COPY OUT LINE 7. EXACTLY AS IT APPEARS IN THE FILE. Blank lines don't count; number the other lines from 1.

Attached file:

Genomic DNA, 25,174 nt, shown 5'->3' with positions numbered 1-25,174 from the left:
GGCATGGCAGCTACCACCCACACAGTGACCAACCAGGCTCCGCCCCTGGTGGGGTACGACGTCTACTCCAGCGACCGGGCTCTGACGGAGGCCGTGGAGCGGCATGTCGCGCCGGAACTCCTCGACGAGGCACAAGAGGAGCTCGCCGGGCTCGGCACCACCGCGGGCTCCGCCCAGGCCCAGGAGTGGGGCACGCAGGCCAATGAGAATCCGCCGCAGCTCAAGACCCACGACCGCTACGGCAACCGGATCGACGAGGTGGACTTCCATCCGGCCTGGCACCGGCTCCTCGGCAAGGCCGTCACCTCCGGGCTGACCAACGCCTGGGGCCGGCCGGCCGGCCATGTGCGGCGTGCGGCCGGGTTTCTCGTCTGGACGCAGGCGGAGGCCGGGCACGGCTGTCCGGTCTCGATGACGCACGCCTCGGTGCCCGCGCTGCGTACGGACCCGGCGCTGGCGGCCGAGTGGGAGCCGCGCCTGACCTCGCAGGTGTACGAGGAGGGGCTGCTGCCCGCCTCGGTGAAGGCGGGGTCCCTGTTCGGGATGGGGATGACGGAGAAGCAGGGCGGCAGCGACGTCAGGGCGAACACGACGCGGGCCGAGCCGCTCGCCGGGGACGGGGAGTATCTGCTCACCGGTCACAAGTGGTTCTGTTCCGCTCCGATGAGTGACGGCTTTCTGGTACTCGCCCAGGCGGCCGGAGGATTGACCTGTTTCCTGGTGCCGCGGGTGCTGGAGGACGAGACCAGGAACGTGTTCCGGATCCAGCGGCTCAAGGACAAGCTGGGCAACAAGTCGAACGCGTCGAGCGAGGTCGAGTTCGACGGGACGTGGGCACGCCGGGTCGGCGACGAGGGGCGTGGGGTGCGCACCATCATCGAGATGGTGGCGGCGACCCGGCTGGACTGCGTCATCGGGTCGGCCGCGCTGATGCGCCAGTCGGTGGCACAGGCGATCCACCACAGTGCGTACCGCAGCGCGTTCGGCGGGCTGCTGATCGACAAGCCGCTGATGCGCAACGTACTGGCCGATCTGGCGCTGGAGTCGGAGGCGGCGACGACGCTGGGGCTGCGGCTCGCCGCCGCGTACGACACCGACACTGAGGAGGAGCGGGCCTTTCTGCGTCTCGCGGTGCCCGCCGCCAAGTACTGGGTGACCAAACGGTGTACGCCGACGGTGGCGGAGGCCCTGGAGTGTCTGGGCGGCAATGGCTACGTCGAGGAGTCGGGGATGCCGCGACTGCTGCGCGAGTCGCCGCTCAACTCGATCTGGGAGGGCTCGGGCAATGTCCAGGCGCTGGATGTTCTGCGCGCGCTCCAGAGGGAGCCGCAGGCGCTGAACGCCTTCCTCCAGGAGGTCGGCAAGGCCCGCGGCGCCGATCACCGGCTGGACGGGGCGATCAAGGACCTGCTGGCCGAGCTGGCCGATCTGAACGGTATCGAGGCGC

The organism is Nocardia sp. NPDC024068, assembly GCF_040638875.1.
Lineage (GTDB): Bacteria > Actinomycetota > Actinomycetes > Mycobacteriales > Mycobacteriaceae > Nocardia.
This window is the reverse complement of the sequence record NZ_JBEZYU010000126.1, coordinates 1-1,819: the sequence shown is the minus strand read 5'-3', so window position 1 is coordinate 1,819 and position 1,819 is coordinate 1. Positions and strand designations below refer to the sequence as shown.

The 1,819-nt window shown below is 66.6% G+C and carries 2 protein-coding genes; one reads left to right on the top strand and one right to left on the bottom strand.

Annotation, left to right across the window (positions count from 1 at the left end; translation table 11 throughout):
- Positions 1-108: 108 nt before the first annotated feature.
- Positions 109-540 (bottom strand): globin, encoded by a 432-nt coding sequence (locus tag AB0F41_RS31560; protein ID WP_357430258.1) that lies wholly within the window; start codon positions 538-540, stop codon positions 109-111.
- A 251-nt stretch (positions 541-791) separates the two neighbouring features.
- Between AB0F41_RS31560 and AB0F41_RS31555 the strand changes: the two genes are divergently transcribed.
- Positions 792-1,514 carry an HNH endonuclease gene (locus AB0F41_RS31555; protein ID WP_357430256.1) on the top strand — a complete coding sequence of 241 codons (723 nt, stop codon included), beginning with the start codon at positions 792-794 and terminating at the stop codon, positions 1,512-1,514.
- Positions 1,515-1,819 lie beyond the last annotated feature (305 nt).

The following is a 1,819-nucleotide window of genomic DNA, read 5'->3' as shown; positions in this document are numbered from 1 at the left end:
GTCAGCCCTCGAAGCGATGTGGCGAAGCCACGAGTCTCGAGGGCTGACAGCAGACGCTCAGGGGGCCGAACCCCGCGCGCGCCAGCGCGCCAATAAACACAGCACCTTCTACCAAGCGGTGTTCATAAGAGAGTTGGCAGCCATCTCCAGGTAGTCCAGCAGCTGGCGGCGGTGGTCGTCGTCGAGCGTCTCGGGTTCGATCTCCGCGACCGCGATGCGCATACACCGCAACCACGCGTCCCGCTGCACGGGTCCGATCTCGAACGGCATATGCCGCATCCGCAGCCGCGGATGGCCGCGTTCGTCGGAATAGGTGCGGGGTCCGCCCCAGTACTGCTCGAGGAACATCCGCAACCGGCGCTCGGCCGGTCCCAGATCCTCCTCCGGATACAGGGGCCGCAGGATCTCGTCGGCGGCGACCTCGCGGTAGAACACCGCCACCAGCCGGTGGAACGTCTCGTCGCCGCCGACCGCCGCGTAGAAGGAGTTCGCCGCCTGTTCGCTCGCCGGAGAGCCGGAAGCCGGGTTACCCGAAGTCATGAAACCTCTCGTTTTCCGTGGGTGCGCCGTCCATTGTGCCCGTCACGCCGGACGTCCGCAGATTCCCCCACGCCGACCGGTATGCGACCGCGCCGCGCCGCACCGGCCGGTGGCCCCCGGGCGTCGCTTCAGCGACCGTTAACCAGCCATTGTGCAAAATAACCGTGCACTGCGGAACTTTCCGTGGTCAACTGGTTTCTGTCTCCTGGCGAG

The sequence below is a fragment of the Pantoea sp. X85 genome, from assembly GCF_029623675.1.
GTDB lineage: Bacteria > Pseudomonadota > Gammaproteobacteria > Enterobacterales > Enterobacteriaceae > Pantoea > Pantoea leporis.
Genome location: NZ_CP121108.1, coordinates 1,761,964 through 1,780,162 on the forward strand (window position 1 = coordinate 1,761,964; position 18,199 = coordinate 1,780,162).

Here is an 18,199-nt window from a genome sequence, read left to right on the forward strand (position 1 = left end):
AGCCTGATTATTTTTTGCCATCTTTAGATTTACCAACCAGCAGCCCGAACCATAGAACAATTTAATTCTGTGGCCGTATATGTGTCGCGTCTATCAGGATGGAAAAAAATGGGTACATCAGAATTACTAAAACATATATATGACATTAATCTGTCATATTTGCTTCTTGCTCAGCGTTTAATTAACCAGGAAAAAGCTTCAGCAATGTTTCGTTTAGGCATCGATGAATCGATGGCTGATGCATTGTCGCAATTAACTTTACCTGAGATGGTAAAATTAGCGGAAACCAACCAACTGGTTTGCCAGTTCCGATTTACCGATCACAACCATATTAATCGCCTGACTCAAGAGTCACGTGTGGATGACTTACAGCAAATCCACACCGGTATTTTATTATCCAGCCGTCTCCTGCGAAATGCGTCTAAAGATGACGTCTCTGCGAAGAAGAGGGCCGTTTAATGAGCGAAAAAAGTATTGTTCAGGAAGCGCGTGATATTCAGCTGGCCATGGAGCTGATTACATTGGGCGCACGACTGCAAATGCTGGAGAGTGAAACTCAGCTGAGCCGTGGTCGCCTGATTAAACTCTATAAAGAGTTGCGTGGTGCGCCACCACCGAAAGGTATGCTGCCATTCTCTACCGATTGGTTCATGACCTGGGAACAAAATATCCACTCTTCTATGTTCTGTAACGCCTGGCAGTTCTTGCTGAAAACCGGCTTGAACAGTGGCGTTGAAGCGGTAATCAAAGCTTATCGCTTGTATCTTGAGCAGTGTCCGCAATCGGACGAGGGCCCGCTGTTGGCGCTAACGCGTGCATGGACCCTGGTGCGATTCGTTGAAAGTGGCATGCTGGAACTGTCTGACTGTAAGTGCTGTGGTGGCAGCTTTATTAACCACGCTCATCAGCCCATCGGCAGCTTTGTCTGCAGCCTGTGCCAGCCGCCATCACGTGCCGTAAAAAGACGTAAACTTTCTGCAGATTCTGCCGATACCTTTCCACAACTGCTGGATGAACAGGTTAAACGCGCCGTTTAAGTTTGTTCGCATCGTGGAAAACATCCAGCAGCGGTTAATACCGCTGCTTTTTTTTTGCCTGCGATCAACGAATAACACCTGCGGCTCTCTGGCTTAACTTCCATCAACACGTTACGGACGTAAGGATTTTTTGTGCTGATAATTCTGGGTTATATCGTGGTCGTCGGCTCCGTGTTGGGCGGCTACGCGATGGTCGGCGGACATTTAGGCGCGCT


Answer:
Annotation, left to right across the window (positions count from 1 at the left end; translation table 11 throughout):